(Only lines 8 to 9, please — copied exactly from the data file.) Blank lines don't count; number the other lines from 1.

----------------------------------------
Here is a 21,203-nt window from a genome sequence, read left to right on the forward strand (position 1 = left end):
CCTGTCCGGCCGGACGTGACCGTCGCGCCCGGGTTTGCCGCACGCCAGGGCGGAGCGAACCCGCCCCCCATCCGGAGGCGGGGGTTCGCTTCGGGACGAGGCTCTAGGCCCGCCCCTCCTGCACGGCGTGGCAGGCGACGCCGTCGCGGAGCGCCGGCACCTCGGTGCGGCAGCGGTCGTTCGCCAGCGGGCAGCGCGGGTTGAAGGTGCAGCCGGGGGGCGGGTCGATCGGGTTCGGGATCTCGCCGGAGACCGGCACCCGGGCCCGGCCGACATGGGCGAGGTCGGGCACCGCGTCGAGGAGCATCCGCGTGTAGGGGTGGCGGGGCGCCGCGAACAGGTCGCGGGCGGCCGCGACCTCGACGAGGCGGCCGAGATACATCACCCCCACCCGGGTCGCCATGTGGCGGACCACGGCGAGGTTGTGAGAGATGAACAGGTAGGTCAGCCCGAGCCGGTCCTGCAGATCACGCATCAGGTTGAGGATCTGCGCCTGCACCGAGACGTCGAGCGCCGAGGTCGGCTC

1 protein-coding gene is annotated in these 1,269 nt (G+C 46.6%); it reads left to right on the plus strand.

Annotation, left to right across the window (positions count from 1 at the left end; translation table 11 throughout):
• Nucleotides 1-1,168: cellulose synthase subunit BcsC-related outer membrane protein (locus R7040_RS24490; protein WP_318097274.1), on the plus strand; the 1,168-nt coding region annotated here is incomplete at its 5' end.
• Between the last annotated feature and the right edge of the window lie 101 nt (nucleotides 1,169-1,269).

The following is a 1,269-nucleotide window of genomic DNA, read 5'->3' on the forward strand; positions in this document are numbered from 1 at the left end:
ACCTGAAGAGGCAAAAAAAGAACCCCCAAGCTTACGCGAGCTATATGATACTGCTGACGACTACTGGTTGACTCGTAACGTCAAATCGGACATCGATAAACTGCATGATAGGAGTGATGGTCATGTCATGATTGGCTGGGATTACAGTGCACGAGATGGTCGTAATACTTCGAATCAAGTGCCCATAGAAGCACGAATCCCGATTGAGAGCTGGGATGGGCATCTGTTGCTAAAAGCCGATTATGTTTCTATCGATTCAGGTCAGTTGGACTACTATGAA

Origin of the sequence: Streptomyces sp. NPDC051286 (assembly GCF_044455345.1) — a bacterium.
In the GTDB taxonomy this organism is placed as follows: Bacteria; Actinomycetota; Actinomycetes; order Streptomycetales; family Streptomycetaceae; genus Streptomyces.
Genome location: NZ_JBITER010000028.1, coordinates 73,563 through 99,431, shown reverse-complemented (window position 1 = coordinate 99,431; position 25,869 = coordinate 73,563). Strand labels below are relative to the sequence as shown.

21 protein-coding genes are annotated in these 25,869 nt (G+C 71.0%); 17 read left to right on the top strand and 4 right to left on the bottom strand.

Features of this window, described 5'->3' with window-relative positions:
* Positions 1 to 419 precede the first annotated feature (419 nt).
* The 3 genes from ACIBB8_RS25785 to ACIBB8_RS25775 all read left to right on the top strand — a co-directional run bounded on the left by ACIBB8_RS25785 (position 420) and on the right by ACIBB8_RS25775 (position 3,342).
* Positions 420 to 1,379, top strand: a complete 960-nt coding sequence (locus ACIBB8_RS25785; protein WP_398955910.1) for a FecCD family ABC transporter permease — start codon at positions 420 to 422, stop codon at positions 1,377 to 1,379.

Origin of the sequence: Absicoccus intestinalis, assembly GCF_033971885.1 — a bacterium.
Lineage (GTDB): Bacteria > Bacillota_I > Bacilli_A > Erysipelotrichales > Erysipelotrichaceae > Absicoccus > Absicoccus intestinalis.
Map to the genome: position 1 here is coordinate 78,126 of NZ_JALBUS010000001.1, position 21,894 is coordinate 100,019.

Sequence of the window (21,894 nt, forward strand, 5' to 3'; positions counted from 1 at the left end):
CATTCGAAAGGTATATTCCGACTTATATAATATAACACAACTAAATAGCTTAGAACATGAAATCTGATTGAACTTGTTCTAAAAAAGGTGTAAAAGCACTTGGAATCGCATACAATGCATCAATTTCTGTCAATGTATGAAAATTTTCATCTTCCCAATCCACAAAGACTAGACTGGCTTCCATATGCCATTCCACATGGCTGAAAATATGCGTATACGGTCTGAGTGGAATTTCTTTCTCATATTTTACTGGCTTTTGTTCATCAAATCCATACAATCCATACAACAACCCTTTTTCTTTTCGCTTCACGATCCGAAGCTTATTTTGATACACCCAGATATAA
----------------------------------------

ACCTGAAGAGGCAAAAAAAGAACCCCCAAGCTTACGCGAGCTATATGATACTGCTGACGACTACTGGTTGACTCGTAACGTCAAATCGGACATCGATAAACTGCATGATAGGAGTGATGGTCATGTCATGATTGGCTGGGATTACAGTGCACGAGATGGTCGTAATACTTCGAATCAAGTGCCCATAGAAGCACGAATCCCGATTGAGAGCTGGGATGGGCATCTGTTGCTAAAAGCCGATTATGTTTCTATCGATTCAGGTCAGTTGGACTACTATGAA

Origin of the sequence: Streptomyces sp. NPDC051286 (assembly GCF_044455345.1) — a bacterium.